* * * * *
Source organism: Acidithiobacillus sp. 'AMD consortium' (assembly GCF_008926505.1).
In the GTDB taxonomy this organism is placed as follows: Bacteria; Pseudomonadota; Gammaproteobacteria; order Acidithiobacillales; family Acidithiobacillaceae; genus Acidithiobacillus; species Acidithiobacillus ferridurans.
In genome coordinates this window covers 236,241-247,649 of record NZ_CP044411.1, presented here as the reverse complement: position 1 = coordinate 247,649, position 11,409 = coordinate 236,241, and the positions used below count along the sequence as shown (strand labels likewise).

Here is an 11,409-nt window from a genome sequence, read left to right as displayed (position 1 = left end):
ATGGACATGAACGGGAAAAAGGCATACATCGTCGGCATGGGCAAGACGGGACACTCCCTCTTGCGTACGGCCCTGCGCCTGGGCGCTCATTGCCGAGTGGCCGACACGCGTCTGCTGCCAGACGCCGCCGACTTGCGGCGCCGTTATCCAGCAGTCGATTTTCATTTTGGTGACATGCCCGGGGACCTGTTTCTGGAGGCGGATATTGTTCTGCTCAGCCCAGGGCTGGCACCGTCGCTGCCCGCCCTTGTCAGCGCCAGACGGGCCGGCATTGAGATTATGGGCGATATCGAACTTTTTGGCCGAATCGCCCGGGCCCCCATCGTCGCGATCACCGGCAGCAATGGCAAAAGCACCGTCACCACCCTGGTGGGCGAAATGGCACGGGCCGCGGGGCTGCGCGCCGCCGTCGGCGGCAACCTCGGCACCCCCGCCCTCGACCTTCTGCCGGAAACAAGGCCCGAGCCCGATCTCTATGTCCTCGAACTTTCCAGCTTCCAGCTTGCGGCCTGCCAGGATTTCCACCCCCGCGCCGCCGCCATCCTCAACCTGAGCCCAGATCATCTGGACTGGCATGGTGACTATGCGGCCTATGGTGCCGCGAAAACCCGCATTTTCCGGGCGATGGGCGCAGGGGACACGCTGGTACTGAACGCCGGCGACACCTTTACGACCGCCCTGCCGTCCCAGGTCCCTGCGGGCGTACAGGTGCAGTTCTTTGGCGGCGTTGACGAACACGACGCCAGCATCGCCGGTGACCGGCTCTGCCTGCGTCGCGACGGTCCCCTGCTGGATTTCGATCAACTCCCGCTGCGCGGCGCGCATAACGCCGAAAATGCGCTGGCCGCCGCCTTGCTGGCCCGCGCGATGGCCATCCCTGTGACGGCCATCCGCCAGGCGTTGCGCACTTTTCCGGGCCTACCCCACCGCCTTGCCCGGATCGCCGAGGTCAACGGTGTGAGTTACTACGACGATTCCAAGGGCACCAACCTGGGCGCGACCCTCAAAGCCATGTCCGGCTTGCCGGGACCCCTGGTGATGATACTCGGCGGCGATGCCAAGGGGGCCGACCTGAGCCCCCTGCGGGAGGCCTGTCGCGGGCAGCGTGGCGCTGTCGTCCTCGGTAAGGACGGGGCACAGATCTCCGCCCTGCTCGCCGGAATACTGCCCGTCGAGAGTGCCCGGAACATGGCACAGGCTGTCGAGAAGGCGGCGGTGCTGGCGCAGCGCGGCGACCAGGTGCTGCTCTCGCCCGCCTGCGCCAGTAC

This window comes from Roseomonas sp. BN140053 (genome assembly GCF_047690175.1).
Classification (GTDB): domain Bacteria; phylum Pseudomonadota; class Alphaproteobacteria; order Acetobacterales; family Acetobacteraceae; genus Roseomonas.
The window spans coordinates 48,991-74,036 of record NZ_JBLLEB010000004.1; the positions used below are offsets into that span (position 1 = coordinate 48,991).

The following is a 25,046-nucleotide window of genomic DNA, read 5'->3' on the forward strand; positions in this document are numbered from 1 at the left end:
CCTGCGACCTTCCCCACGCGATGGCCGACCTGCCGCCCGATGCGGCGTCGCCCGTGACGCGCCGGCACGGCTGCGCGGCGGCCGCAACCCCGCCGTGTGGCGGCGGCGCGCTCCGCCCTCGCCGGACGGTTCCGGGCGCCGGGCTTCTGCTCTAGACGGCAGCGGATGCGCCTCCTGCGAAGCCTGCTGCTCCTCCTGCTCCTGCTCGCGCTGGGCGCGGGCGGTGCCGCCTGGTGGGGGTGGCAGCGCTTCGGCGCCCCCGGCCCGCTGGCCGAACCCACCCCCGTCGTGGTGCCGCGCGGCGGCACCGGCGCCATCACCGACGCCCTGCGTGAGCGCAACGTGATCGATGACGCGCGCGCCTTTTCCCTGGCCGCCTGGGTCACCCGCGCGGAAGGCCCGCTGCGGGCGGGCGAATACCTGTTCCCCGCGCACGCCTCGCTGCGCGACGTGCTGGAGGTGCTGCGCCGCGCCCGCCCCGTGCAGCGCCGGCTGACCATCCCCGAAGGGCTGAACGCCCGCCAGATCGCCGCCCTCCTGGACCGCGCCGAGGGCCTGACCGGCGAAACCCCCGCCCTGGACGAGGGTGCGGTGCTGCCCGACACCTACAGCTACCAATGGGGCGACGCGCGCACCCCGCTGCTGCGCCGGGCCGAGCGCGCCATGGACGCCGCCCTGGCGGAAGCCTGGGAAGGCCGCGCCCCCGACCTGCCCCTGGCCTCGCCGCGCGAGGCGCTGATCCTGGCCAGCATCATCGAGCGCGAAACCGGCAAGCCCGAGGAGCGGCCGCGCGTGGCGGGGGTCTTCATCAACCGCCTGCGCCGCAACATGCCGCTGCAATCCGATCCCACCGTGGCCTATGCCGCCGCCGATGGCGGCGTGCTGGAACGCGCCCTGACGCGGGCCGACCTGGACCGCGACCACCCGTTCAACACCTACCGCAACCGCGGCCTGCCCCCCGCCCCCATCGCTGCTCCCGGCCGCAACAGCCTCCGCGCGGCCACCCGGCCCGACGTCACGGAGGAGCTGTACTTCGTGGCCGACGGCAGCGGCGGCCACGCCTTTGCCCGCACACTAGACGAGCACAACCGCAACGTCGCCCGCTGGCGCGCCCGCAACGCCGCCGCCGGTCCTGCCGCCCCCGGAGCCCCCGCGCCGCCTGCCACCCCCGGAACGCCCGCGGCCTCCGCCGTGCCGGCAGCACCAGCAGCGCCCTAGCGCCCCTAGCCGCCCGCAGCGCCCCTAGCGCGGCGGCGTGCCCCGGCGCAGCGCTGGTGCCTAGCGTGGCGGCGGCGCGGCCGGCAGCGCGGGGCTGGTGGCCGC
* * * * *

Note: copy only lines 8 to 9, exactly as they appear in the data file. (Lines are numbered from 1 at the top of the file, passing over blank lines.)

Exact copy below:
The window spans coordinates 48,991-74,036 of record NZ_JBLLEB010000004.1; the positions used below are offsets into that span (position 1 = coordinate 48,991).

The following is a 25,046-nucleotide window of genomic DNA, read 5'->3' on the forward strand; positions in this document are numbered from 1 at the left end: